Bro. Winchester returned from Waiehu bringing a letter for me from Bro. Lewis; one from <Bro> Kipp and one from the First Pres., Bros. Brigham [Young], Heber [Kimball] & Willard [Richards], also a No. of the Deseret News dated April 3rd; the letter was dated April [blank] [Apr. 2, 1852]. The letter acknowledged the receipt of my letter to Bro. Brigham of April /51; also justifying the course taken by us in staying on the Islands.8 In it they give a synopsis of affairs in the Vallies; peace and unity & health prevails throughout the Vallies. The Winter had been a very mild one, masons at work all the time. They <had> built the Tabernacle and <were> intending to have it completed by the 6th, and have it dedicated then, it[s] size was [blank] feet by [blank]9 Uncle10 [John Taylor] was expected <on> in the course of the summer with machinery for the manufactur[in]g of woolen cloth and beet sugar.11 Bros. [Ezra T.] Benson & [Jedediah M.] Grant were quite successful in their mission in gathering up the saints in Pottowattomie [Pottawattamie] County [Iowa], the mob assisting them by driving them out.12 They intended coming with handcarts, wheel barrows &c. &c.13 They paper has been enlarged to twice its original size and is a very respectable and interesting <sheet,> being well filled with news.14 I was well pleased at the reception of this letter as also the paper. The news was gratifying to hear of the success and progress of the Kingdom abroad and at home. Held meeting & cut off Bros. . . . & . . .

19 July 1852 • Monday

Reading &c. In afternoon went down to Bro. Winchester’s & slept.

20 July 1852 • Tuesday

Bro. W. loaned me his horse to ride down [to Waiehu].

21 July 1852 • Wednesday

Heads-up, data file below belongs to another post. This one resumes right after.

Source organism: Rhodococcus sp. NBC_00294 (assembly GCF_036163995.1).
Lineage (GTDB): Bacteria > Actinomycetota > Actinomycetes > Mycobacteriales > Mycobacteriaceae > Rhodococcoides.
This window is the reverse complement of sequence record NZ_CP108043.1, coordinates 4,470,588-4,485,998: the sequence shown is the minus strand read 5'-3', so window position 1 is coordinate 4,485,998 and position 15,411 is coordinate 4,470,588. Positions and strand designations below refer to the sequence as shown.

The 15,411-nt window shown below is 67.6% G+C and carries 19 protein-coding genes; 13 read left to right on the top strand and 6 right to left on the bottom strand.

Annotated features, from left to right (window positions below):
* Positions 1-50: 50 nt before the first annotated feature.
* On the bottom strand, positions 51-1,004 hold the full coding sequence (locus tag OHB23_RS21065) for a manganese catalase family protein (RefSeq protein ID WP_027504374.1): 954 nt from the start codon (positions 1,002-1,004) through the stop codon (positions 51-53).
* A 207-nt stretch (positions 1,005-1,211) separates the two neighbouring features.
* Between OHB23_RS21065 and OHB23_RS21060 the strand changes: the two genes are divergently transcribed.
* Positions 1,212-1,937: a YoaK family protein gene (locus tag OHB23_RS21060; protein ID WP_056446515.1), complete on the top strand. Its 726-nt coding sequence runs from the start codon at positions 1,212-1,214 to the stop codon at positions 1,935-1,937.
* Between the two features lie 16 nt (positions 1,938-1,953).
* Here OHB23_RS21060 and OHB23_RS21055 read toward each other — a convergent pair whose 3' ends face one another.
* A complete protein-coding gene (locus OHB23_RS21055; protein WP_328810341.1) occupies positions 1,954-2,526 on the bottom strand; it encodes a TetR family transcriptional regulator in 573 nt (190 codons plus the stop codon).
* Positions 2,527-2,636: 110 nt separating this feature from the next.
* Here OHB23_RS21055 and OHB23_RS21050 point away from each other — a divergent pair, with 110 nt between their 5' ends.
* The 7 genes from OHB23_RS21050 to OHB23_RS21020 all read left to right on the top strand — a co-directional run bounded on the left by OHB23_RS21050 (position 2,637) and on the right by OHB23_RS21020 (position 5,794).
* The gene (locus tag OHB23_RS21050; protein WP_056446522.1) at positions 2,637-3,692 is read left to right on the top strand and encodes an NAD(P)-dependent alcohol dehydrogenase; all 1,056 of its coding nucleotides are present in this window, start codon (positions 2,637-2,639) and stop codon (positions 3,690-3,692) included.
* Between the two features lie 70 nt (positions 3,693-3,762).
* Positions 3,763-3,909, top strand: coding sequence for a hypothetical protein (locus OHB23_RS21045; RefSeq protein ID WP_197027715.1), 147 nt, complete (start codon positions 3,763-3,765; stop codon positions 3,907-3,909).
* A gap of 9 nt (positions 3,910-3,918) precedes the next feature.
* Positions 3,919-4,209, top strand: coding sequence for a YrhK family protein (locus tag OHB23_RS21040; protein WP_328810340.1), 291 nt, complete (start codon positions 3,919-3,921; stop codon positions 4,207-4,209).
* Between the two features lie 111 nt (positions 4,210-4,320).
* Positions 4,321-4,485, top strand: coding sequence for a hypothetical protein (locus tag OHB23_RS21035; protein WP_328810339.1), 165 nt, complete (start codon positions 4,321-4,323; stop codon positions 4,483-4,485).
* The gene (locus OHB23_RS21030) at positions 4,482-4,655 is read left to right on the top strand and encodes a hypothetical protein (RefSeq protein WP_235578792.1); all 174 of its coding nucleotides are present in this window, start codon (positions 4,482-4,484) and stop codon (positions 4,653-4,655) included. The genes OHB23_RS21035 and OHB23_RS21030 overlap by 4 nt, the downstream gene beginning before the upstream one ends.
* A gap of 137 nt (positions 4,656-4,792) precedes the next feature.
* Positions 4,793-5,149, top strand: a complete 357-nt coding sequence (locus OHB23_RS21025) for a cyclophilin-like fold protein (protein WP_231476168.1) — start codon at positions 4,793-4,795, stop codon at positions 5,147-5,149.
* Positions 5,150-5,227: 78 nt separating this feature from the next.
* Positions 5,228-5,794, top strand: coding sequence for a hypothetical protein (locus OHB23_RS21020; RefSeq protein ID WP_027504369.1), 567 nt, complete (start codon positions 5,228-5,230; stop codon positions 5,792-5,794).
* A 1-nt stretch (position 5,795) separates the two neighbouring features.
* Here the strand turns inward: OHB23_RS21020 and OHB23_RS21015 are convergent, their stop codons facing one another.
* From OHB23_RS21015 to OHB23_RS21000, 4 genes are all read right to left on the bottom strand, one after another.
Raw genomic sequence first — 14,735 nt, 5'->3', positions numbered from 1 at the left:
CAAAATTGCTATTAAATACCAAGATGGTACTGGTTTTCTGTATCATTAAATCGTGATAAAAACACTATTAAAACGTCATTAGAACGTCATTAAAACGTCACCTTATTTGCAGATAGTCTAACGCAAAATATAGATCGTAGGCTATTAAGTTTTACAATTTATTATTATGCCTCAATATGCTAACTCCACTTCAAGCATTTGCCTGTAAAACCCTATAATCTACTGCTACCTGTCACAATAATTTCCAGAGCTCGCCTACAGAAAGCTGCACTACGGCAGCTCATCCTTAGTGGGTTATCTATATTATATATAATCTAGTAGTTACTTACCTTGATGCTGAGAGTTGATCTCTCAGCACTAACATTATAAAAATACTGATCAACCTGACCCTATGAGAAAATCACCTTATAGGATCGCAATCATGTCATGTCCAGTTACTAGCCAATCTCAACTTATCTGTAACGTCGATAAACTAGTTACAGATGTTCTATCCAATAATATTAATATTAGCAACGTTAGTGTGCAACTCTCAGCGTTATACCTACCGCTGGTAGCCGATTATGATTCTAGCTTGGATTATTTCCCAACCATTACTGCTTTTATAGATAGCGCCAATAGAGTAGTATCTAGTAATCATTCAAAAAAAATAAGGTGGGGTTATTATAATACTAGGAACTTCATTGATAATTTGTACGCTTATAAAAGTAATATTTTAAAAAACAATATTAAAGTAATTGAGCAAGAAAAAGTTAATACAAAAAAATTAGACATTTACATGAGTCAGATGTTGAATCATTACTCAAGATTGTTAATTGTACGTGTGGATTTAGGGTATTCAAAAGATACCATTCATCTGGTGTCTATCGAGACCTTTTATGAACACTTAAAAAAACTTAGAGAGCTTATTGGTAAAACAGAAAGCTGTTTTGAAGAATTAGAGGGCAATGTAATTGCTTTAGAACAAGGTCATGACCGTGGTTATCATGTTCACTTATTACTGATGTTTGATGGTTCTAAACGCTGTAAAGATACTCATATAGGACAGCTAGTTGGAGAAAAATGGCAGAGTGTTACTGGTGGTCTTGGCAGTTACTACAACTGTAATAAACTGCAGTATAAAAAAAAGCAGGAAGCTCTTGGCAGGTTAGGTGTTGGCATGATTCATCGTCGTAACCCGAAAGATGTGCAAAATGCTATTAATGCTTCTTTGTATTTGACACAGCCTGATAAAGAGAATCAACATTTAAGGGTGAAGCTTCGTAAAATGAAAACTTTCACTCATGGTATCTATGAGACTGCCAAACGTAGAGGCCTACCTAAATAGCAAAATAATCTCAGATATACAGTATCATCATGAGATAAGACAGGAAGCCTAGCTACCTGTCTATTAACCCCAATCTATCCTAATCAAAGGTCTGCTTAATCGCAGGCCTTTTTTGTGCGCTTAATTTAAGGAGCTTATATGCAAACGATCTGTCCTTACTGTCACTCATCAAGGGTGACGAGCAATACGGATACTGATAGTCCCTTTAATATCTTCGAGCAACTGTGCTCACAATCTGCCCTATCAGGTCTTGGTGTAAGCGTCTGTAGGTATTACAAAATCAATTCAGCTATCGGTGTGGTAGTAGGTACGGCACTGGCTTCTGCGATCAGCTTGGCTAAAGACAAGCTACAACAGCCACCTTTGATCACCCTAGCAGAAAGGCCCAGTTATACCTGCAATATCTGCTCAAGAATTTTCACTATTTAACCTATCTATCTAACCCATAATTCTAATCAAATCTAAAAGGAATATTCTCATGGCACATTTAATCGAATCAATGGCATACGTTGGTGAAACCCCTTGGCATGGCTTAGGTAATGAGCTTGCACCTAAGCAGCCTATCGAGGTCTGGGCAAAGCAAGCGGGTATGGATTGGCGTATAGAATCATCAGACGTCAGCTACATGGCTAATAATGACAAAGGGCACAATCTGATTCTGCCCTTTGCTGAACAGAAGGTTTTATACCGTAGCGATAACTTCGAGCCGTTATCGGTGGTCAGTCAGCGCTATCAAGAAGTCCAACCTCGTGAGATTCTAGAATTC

Engaged writing to Elizabeth [Hoagland]. In evening received a bundle of letters and papers, by Napela’s boy, from home; two short ones from Aunt [Leonora Taylor] and Annie [Anne Cannon]; two from Bro. Charles [Lambert]; one from Bro. Joseph [Cain] and from Bro. Elias Smith; and also one from Bro. Parley [Pratt] at San Francisco. The papers were from Nov. 15th /51 to April 17th/52 inclusive with the exception of the No. issued Feb. 7th.15 The news was of the most heart cheering kind from home, every thing prospering and cheering the hearts of the saints and all those who love Zion’s cause. The Conference was the best that ever had been held since the commencement of the Church, a glorious time. It made me Homesick to read the news. My Folks were all well, with the exception of Bro. Joseph who has been brought to the edge of the grave; he has nearly recovered his wonted health. I was very sorry to hear this, and I felt to pray that the Lord in mercy would lengthen out his days that he might do a good work before he went home. Mary Ann [Taylor] had been unwell but was recovering. Anne was well, but unmarried. Angus, David & Leonora [Cannon] had been <to> school all winter. Bro. Cain writes that he is endeavoring to get Angus into the Printing office. David has left not liking the business. They all speak of Elizabeth in terms of commendation, but complaining of my not writing to her &c. I have received no letter from her, this was somewhat <of> a damper. I was very glad to hear from Bro. Elias[.] Lucy [Smith] was well as also their little girl [Emily Jane Smith]. The Twelve are all called home to the April Conference of 1853.16 Bro. Pratt is well and translating into the Spanish; he sends an invitation to any of us that can be spared to go home with him; but particularly to Bro. Hawkins, saying he would be glad if he could come.17 We were excited very much upon the receipt of this news; Sis. Hammond was very much pleased at receiving one from her people. They all breathe love and affection to me with a very strong desire to see me return.